Retirees can earn more next year

Railroad Retirement Board changes allow retirees to avoid reduced benefits for extra income

Those railroad retirement annuitants subject to earnings restrictions can earn more in 2005 without having their benefits reduced, as a result of increases in earnings limits indexed to average national wage increases.

Like social security benefits, some railroad retirement benefit payments are subject to deductions if an annuitant's earnings exceed certain exempt amounts. These earnings restrictions apply to those who have not attained full social security retirement age, which ranges from age 65 for those born before 1938 to age 67 for those born in 1960 or later.

For those under full retirement age throughout 2005, the exempt earnings amount rises to $12,000 from $11,640 in 2004. For beneficiaries born in 1940 and attaining full retirement age in 2005 (age 65 and 6 months), the exempt earnings amount, for the months before the month full retirement age is attained, rises to $31,800 in 2005 from $31,080 in 2004.

For those under full retirement age, the earnings deduction is $1 in benefits for every $2 of earnings over the exempt amount. For those attaining full retirement age in 2005, the deduction is $1 for every $3 of earnings over the exempt amount in the months before the month full retirement age is attained.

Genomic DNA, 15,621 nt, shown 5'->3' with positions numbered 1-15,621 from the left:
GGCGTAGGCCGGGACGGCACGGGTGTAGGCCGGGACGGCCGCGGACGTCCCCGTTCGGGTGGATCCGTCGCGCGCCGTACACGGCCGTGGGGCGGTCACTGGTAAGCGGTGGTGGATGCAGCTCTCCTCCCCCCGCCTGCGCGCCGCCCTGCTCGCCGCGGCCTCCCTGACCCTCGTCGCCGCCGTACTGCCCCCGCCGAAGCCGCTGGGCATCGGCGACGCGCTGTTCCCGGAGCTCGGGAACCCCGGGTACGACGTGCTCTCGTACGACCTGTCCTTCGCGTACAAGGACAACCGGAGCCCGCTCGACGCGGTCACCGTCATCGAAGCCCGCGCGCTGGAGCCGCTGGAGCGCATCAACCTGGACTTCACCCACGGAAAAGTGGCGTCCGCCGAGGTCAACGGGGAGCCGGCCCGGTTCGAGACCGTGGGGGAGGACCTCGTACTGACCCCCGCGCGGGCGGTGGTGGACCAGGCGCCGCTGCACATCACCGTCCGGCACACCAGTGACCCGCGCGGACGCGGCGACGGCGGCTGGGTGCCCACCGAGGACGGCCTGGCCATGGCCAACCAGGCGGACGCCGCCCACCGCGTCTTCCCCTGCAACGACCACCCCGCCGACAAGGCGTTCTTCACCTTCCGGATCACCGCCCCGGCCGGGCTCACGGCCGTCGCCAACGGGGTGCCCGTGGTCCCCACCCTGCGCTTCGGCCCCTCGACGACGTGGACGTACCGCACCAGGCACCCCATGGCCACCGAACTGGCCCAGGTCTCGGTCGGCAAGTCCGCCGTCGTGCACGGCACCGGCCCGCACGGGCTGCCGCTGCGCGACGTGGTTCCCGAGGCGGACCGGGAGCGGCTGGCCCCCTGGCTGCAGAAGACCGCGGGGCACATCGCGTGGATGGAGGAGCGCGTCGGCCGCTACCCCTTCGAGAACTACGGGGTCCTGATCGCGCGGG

When applicable, these earnings deductions are assessed on the tier I and vested dual benefit portions of railroad retirement employee and spouse annuities, and the tier I, tier II, and vested dual benefit portions of survivor benefits.

All earnings received for services rendered, plus any net earnings from self-employment, are considered when assessing deductions for earnings. Interest, dividends, certain rental income or income from stocks, bonds, or other investments are not considered earnings for this purpose.

Retired employees and spouses, regardless of age, who work for their last pre-retirement nonrailroad employer are also subject to an additional earnings deduction, in their tier II and supplemental benefits, of $1 for every $2 in earnings up to a maximum reduction of 50 percent. This earnings restriction does not change from year to year and does not allow for an exempt amount.

A spouse benefit is subject to reduction not only for the spouse's earnings, but also for the earnings of the employee, regardless of whether the earnings are from service for the last pre-retirement nonrailroad employer or other post-retirement employment.

Special work restrictions applicable to disability annuitants do not change in 2005.

Regardless of age and/or earnings, no railroad retirement annuity is payable for any month in which an annuitant (retired employee, spouse or survivor) works for a railroad employer or railroad union.



© 2004 Brotherhood of Locomotive Engineers and Trainmen